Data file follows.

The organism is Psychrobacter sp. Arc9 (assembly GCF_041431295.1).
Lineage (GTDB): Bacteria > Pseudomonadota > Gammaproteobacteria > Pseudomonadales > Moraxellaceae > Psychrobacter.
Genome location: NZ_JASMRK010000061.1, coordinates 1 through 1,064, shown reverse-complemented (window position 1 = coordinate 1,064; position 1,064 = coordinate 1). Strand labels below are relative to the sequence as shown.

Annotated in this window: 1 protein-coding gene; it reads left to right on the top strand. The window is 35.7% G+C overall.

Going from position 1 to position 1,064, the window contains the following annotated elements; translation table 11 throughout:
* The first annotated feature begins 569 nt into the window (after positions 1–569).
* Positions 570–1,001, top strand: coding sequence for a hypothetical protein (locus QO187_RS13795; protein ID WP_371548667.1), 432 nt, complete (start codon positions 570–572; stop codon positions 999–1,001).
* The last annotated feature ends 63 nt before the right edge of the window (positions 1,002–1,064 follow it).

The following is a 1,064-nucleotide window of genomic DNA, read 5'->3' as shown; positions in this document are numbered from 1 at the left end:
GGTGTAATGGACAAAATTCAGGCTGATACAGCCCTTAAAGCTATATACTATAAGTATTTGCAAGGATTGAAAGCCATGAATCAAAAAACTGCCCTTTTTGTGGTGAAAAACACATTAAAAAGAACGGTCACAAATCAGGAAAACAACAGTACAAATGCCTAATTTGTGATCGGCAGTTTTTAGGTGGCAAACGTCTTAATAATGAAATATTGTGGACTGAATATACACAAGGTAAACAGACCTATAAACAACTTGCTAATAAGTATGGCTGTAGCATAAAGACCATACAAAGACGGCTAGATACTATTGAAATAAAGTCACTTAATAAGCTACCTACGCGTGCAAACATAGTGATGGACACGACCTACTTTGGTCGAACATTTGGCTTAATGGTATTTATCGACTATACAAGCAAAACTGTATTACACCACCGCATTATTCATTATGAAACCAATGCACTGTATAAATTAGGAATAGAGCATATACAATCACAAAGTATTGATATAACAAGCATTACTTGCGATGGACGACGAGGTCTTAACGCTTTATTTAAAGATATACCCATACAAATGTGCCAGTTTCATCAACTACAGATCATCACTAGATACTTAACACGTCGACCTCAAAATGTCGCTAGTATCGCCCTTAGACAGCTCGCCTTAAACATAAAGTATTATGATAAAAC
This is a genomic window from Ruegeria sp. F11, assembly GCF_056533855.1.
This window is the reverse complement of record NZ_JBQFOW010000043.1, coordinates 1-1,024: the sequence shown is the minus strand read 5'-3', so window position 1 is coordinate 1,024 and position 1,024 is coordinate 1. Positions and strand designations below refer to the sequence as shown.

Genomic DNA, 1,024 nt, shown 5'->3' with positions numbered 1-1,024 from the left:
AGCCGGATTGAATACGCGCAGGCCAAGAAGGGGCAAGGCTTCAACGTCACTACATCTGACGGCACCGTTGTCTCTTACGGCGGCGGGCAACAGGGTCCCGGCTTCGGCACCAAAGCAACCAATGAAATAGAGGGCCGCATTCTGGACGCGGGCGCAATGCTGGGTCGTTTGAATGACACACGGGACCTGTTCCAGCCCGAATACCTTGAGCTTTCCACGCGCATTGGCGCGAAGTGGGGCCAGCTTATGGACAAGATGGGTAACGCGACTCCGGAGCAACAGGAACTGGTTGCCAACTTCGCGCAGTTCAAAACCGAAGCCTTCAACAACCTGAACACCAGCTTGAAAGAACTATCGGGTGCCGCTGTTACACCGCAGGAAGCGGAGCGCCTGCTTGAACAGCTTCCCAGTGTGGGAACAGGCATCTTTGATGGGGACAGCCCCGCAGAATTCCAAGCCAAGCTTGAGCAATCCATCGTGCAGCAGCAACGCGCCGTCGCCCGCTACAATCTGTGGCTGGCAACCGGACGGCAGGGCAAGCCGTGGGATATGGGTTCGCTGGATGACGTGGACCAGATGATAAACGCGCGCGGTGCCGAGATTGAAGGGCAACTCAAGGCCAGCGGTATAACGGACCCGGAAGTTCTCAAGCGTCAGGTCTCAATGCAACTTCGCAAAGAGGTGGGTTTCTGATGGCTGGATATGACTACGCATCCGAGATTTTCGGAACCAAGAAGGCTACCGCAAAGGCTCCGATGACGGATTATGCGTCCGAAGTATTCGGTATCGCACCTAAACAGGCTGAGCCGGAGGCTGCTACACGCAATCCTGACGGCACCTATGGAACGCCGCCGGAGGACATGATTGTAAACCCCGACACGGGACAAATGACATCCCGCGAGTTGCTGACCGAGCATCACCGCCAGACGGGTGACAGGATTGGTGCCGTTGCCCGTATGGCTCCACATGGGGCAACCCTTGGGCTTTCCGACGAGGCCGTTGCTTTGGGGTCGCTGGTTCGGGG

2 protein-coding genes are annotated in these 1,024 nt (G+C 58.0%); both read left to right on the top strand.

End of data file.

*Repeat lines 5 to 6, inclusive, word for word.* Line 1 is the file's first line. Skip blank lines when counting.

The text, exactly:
Going from position 1 to position 1,064, the window contains the following annotated elements; translation table 11 throughout:
* The first annotated feature begins 569 nt into the window (after positions 1–569).